As a young architect, Swiss-born Charles-Edouard Jeanneret primarily worked in furniture and interior design. After he moved to Paris in the early 1920s and adopted his new moniker, Le Corbusier developed a particular interest in "equipement," a term he coined for essential furnishings of a residence. Now, Corbu expert Arthur Ruegg, in collaboration with Klaus Spechtenhauser, has published "Le Corbusier, Furniture and Interiors, 1905-1965," a 415-page tome with 600 color plates. I recently interviewed Ruegg via e-mail:
It's such an ambitious undertaking. When did you begin to work on the book, and how long did it take?
I began being interested in Le Corbusier as a designer in 1975. There were practically no publications at the time, but I was able to get firsthand information from Jacqueline Jeanneret -- the niece of Pierre Jeanneret, Le Corbusier's partner -- and Charlotte Perriand herself in 1975 and 1977 respectively. From 1980 on, I got access to most of the early furniture from La Chaux-de-Fonds (Le Corbusier's hometown in the Swiss Jura). The project of a catalogue began to take shape in the 80s, but there were always other priorities.
Why a book on Le Corbusier's furniture and interiors now?
The "now" is because the book was just finished some months ago. The long time span of its conception was finally an advantage. Not only because certain objects were difficult to be found and photographed, but also because the problems of the attribution of certain objects to the different authors needed to be solved with all the interested parties involved, in particular to Charlotte Perriand and Pierre Jeanneret.
Where did he find his inspiration for his furniture?
In the 1910s, he began with a selection of very severe furniture from the end of the 18th Century, systematically refining and adapting them to a contemporary aesthetic. Selection became a design principle. In fact, he was looking for the essential form of classical furniture types. Within some years, the idea of refining the form of consumer durables became to be conflated with the idea of their commercial and industrial production. Hence all these anonymous "objets-types" in his interiors of the 1920s.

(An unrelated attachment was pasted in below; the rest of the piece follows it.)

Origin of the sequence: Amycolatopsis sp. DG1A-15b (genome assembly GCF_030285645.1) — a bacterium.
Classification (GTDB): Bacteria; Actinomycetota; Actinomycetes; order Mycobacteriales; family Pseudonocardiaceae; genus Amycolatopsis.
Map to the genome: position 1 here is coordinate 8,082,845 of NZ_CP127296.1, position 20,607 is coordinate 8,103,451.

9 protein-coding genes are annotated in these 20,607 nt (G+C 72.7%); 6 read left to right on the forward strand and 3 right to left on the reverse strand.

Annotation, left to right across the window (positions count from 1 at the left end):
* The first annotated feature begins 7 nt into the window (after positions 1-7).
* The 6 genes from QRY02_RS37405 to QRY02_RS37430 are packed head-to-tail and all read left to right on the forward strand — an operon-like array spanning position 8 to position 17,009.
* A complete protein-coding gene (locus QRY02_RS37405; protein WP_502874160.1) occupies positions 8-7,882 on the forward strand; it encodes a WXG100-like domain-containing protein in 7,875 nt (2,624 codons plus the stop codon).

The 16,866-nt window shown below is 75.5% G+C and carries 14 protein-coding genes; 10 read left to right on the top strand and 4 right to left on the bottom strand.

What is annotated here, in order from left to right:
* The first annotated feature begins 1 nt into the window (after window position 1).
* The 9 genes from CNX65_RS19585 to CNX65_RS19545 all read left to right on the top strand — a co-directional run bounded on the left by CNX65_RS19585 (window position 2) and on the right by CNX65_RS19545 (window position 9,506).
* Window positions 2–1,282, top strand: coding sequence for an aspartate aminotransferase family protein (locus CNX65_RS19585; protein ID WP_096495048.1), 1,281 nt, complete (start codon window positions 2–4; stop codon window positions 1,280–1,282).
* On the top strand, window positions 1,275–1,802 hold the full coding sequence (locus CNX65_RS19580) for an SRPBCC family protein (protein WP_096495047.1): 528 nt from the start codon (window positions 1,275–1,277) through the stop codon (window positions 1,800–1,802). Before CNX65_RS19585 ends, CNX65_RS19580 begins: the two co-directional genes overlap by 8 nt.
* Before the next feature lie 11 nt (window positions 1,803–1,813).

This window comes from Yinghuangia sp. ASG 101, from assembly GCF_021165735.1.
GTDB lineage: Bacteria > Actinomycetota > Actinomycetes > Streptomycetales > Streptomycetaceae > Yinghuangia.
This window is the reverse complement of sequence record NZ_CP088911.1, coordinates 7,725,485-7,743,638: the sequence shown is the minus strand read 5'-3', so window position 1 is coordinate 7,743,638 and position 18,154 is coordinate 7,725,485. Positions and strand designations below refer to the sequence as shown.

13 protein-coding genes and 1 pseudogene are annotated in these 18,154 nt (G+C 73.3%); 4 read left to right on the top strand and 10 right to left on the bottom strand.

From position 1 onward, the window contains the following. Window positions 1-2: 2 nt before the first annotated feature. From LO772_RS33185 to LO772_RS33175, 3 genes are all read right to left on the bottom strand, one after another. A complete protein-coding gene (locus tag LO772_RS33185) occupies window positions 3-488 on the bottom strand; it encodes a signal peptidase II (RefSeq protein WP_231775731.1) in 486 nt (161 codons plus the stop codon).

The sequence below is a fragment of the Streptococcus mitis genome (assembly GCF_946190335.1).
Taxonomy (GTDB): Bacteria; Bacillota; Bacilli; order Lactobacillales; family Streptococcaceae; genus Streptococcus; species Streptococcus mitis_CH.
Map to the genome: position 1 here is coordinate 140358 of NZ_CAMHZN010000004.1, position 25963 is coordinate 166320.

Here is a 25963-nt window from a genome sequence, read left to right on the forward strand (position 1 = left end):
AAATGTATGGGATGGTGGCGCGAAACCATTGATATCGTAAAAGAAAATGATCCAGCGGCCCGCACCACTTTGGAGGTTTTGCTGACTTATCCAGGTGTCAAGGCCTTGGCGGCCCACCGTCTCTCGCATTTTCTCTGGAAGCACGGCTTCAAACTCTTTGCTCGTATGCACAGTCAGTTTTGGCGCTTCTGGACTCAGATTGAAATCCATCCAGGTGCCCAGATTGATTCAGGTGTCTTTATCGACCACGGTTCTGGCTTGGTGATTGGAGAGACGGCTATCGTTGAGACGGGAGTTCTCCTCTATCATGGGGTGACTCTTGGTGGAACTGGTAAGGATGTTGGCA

What is your intent with this book?
My intention is to demonstrate the evolution of certain ideas over a period of many years, and in doing so, to give the lie both to the perception of Le Corbusier's career as a succession of dramatic changes of direction and to the idea that his concepts were inventions out of nowhere. I was convinced from the beginning that Le Corbusier's decorative arts and interiors had a crucial role to play in the development of his architectural concepts - and, indeed, of modernism.
Well, we had to develop this book-product ourselves, even if many colleagues and friends have prepared the way for the research for years, especially concerning the historiography of the early years in Switzerland.
The challenges inherent in such a project?
To tell a coherent narrative and to relate my interpretations of the different phenomena with the Catalogue raisonné contained in the second part of the book -- and finally, to make as few mistakes as possible (there is an incredible amount of data compiled over the many years...)
How were these furnishings and interiors a reflection of a home as a machine for living?
It is true that the furniture and interiors of 1928-1930 were emphatically "functional" manifestations. They can all be moved in one way or another and so adapted to a particular function. In other words, the tayloristic efficiency principle mutated into a stylistic principle.
But in general, Le Corbusier did not at all seek this "machine style." A house simply had to function like a machine, perfectly, quietly, and without any decorative fuss -- but that was all!
When did that begin to change? Why?
See above. The change had also to do with the discovery of organic, rustic, and antique forms as inspirations for his work and the fascination with the simple, Spartan ways and essential values of life in his later years.
Do you have a favorite piece of furniture?
I love my own pieces of Corbusier furniture -- above all the slightly ruined armchair "Fauteuil grand confort," one of the few prototypes of 1928/29.
For more information, go to http://www.press.uchicago.edu/ucp/books/book/distributed/L/bo13154332.html
For more by J. Michael Welton, go to http://architectsandartisans.com